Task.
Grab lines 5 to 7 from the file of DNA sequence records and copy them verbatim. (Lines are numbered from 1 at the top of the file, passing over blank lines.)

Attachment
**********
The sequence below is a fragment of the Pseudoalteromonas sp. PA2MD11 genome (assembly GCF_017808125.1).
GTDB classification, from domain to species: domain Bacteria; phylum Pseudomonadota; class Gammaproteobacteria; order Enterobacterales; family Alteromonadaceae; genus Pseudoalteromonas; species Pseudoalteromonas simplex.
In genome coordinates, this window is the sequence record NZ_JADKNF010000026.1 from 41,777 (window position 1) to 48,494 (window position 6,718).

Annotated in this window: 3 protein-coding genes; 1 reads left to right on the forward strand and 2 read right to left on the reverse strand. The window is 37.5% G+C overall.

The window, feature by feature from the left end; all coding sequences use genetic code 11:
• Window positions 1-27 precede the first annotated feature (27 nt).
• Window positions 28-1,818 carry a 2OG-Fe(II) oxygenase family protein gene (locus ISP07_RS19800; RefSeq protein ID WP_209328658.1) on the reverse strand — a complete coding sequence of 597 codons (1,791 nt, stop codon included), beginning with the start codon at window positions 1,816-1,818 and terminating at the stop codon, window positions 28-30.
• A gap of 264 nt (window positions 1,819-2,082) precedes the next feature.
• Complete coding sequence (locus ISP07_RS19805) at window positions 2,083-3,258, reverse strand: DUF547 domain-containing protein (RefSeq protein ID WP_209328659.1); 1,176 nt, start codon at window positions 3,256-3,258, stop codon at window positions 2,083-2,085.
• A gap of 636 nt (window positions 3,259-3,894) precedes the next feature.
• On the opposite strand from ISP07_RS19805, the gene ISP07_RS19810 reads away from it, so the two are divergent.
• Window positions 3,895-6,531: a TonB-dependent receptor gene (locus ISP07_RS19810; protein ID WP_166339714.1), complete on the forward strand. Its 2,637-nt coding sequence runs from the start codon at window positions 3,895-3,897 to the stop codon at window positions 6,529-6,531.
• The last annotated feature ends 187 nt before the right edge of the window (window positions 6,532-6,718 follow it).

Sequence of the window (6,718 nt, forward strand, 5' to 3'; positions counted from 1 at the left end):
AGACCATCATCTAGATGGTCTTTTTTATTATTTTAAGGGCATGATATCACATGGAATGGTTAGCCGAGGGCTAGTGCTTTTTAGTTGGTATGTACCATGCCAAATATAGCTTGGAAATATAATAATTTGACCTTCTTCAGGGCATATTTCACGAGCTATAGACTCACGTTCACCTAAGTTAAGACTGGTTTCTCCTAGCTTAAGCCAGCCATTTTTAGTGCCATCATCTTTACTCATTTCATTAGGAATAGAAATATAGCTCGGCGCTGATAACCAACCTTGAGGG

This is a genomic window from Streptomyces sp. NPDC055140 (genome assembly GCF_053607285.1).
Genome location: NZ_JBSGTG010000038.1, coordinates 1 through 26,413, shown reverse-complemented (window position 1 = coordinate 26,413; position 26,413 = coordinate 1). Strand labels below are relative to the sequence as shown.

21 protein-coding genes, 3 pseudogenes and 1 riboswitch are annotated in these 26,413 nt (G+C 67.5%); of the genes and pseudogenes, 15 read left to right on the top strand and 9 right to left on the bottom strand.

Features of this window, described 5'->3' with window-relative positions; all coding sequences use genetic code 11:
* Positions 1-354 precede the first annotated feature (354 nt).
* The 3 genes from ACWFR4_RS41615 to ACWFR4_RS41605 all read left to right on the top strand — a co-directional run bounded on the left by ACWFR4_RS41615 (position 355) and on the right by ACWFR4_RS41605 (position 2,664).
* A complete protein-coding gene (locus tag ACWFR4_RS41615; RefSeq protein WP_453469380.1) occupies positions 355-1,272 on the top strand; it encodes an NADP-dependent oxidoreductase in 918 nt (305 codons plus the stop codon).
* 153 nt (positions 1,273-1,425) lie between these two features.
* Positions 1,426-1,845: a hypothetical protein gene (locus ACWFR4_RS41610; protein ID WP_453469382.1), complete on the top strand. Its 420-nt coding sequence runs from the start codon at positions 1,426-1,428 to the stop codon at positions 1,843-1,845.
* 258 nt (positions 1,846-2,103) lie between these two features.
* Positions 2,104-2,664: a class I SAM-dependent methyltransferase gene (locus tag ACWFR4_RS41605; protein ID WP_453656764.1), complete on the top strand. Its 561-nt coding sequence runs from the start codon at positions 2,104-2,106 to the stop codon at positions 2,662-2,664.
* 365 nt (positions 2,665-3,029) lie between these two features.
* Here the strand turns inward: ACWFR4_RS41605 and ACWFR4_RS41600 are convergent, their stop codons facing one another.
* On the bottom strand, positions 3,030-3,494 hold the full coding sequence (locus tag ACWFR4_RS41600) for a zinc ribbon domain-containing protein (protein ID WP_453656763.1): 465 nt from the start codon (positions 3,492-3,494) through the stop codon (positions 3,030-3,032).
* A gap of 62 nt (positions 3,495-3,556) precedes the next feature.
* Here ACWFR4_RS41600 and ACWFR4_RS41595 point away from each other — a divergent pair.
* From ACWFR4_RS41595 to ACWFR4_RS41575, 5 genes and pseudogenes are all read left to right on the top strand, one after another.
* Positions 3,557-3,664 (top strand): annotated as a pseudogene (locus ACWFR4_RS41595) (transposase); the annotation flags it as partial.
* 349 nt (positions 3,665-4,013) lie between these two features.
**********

The window, feature by feature from the left end; all coding sequences use genetic code 11:
• Window positions 1-27 precede the first annotated feature (27 nt).
• Window positions 28-1,818 carry a 2OG-Fe(II) oxygenase family protein gene (locus ISP07_RS19800; RefSeq protein ID WP_209328658.1) on the reverse strand — a complete coding sequence of 597 codons (1,791 nt, stop codon included), beginning with the start codon at window positions 1,816-1,818 and terminating at the stop codon, window positions 28-30.